Author: Laura Winikka, Medical Student. Editor: M. Chawla, MD.
The idea that healthy eating is expensive is a common misconception. The truth is that we do not actually need to buy those fancy supplements, cook grass-fed meat and wild-caught fish, and shop only at health food stores or the local farmers market. A plant-based diet is based on food staples like whole grains, beans and lentils, vegetables, and fruits, which you can find fresh, frozen, dry, or canned, at pretty much any grocery store near you. Evidence shows that these are the foods that prevent disease. The Physician’s Committee for Responsible Medicine describes how plant-based diets can prevent and, in some cases, reverse heart disease, diabetes, and cancer, as well as promote weight loss and brain health. Luckily, these foods are inexpensive and take fewer resources to produce.
Here are some tips for how to purchase plant-based groceries on a budget, and how to make them into healthful, disease-preventing meals.
1. Buying Cans: Canned foods are not always thought of as being healthy; we often picture canned soup that is high in sodium. In reality, you can buy various canned whole foods like beans, corn, and green beans, often for less than a dollar. As an example, Walmart has store-brand no salt-added black beans for $0.92. We recommend choosing cans that say “low sodium”, and rinsing and draining canned food before preparing. Buying canned food can also save money because they will stay good in the pantry for years. You won’t end up with any wasted food if you don’t eat what you’ve bought within a few days.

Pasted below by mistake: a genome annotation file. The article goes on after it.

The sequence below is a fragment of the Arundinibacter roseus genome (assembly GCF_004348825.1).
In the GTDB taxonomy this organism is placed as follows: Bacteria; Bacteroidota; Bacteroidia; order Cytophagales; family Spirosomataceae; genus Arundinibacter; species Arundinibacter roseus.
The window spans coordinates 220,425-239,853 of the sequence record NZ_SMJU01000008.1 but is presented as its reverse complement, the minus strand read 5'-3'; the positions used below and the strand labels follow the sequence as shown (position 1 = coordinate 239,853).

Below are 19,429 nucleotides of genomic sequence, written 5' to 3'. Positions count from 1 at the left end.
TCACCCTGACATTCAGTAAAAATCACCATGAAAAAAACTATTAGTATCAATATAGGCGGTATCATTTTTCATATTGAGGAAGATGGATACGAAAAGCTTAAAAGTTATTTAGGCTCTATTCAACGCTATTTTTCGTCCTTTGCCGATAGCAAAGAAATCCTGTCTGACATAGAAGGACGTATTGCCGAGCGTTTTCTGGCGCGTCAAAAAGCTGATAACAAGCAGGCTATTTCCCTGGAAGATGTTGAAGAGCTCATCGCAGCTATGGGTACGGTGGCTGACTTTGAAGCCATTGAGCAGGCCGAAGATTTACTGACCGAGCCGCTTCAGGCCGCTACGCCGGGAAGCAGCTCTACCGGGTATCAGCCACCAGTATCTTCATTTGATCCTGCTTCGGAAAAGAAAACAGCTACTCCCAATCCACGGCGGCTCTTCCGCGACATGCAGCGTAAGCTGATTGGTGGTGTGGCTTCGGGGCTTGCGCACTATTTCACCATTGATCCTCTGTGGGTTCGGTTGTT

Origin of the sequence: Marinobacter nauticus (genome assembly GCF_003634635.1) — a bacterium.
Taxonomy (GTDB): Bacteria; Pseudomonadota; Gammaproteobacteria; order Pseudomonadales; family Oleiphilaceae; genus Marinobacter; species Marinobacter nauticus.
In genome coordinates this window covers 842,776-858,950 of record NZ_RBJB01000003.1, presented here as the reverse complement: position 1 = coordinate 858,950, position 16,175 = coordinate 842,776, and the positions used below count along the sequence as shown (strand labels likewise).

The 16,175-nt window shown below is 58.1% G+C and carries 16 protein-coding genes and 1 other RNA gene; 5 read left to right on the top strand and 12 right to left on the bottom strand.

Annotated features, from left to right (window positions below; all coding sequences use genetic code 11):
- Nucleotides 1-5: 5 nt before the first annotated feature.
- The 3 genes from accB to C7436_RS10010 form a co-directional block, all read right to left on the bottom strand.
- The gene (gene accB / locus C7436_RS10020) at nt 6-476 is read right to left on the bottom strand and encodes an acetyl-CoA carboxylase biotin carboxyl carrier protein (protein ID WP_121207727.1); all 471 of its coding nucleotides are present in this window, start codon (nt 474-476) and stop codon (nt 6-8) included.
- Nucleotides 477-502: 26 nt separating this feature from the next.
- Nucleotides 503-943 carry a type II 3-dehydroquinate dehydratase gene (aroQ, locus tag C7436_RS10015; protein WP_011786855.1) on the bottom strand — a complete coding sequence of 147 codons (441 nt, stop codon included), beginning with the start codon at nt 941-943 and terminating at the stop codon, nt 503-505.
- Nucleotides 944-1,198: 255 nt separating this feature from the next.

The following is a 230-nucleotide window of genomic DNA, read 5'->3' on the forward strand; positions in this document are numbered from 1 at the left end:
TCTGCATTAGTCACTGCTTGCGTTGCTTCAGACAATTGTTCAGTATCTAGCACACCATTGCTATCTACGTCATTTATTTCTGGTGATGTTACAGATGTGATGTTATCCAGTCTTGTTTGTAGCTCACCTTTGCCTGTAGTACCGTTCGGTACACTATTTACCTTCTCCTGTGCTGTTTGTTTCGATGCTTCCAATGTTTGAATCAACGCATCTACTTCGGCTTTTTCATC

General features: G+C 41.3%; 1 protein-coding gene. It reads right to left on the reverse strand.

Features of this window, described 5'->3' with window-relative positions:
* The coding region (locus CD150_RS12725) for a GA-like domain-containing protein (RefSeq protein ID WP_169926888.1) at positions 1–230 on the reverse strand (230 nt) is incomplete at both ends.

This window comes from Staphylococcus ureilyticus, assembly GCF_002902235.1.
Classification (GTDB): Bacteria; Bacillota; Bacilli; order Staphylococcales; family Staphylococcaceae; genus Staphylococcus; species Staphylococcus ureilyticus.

2. Buying in Bulk: Buying dry rice, beans, and lentils and cooking them at home is also a great way to eat plant-based on a budget. Boiling these foods on the stove or in a pressure cooker can take some time, so it is easier to cook enough for several meals at a time and leave leftovers in the fridge to eat during the week. You can find these in bags of various sizes, often in the “rice and beans” or “international food” aisle at the store, or in the bulk sections at stores where you can pay by weight. You often can get more for your money when you buy groceries in larger quantities. For dry grains and beans, these can stay in the pantry for years, so you might as well buy a bigger bag for less money per ounce. For vegetables like onions, potatoes, and sometimes tomatoes and garlic, buying the larger bags in the produce section can make sense especially if you are feeding a family. These foods may only last closer to 1-2 weeks. Some items you could try include: